I can’t imagine the challenge of protecting 39 million people and trying to balance all of our varied interests during these unprecedented times.
As a person who was recently incarcerated, I know that the California Department of Corrections and Rehabilitation is no more prepared for this pandemic than any other government agency has been and that certain systemic barriers within their prisons make true preparation impossible, given the number of people we are currently incarcerating.
To be blunt, our prisons are still dangerously packed, and there is no effective way to protect incarcerated people in overcrowded prisons from a virus that doesn’t care if you’ve been struck out, or you’re scheduled to go home in three months, or if you’re only working an eight-hour shift.
Governor Newsom knows this. He’s been inside prisons. He knows about the buildings that have one shower for every eight people. And about the narrow tiers and poorly ventilated cells. Last week, the first incarcerated person in the state tested positive for COVID-19, even though visits had already been suspended and no staff members at that prison had reported any symptoms. As of Sunday, at least four prisoners and at least 18 correctional employees have tested positive in the state; several prisons have implemented quarantines. Because of the scarcity of testing, we may never know how many people inside are already infected, and infecting others.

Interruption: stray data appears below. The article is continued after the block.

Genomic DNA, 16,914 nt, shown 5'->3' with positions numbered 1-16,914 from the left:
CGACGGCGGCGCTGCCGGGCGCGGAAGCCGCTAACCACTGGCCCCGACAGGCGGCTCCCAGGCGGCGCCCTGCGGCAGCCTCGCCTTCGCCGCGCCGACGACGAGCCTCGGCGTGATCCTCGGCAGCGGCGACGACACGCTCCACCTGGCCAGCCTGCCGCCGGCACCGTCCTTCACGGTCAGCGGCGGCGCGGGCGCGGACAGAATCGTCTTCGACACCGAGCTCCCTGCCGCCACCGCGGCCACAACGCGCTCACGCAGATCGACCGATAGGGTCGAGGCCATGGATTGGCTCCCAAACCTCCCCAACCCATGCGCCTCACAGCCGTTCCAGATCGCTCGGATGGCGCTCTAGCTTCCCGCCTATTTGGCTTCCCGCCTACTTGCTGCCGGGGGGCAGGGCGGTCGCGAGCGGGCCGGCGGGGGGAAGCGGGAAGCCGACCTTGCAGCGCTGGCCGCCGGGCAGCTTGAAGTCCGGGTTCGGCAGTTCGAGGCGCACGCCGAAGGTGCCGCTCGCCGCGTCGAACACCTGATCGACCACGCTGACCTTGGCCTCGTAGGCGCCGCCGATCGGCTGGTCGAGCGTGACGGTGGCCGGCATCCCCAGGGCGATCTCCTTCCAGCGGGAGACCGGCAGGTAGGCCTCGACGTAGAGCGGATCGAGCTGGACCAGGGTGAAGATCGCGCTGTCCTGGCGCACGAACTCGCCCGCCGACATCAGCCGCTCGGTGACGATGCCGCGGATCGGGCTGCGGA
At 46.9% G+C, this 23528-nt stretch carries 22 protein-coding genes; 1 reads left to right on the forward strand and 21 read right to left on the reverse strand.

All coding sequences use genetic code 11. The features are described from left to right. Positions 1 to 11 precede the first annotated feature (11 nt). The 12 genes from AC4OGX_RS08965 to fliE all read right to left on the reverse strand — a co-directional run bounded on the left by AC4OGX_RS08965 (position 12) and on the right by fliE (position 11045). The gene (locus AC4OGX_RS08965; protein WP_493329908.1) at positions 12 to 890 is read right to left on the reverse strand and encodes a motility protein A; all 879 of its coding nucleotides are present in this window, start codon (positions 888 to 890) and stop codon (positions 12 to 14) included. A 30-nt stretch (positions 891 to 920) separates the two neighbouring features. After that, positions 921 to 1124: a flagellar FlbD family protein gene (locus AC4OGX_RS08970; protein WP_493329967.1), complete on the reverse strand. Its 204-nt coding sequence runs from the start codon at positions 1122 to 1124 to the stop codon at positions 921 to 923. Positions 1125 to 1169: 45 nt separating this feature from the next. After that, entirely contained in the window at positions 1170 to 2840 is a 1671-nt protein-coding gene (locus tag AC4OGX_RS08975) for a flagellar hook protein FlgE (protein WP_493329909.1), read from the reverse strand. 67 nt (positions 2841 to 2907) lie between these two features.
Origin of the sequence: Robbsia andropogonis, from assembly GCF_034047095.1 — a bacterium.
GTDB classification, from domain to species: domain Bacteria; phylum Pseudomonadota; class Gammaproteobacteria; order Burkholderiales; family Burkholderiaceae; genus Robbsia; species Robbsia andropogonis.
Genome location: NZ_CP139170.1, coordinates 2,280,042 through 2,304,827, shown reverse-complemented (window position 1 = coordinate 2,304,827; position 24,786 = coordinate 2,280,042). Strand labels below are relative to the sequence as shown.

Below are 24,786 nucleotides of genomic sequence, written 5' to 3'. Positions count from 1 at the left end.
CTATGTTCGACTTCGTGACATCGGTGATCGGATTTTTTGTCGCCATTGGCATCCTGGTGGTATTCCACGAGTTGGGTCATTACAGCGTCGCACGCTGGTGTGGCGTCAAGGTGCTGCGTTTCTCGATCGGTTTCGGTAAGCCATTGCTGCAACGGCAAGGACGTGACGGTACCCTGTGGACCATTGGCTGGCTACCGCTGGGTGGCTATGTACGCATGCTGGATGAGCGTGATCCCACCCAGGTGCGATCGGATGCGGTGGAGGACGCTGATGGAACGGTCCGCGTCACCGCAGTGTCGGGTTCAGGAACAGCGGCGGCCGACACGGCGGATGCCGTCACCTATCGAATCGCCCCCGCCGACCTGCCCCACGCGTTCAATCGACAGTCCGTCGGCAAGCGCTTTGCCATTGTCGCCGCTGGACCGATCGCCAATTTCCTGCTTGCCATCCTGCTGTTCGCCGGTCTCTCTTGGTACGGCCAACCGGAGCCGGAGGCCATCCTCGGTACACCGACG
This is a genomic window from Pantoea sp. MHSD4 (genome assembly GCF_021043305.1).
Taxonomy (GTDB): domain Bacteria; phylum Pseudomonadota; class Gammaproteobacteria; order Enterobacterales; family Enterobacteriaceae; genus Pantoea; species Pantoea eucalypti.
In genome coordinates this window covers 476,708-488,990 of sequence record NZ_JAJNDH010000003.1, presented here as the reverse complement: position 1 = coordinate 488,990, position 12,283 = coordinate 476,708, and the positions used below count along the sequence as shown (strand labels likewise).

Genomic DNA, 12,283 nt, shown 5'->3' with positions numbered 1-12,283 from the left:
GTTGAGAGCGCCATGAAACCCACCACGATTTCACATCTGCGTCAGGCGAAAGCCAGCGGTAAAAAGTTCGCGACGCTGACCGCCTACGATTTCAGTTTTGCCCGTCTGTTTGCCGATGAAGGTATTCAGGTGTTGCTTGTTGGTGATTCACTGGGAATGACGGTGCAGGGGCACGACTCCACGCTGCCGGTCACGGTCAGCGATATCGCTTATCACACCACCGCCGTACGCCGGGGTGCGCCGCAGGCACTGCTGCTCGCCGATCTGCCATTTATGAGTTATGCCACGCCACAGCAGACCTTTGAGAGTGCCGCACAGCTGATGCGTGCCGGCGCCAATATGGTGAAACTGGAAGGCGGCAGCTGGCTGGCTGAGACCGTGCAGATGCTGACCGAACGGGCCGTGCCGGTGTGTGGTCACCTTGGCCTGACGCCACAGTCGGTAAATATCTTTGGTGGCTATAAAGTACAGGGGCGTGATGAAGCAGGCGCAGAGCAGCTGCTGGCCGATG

As our leaders work to respond to this crisis, I’m thankful for the awareness that has grown in recent years about our legal system’s biased sentencing laws, and for the research that proves people age out of crime. Thanks to science, we now know people do not engage in criminalized behavior because they are bad people, but because they have not been taught the tools to cope with trauma in their own lives, and that when given that training, and resources, they can become some of our best and brightest community members.